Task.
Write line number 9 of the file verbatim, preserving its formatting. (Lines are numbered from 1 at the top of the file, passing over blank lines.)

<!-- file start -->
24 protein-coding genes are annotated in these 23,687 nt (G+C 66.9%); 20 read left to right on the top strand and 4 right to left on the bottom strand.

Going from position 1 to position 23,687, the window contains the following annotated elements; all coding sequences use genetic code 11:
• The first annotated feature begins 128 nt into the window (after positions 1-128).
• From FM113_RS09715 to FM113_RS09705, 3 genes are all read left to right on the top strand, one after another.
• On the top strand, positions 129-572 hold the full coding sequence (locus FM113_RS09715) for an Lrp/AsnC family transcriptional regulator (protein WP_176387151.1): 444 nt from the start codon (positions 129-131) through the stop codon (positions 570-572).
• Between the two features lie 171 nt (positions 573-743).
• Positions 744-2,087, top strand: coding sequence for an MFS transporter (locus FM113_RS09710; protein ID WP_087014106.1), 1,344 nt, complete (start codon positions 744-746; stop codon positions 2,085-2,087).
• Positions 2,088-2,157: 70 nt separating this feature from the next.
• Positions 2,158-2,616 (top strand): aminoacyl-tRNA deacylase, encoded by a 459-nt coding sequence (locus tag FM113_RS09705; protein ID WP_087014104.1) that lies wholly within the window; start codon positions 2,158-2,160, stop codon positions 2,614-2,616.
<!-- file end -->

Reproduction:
• Positions 2,158-2,616 (top strand): aminoacyl-tRNA deacylase, encoded by a 459-nt coding sequence (locus tag FM113_RS09705; protein ID WP_087014104.1) that lies wholly within the window; start codon positions 2,158-2,160, stop codon positions 2,614-2,616.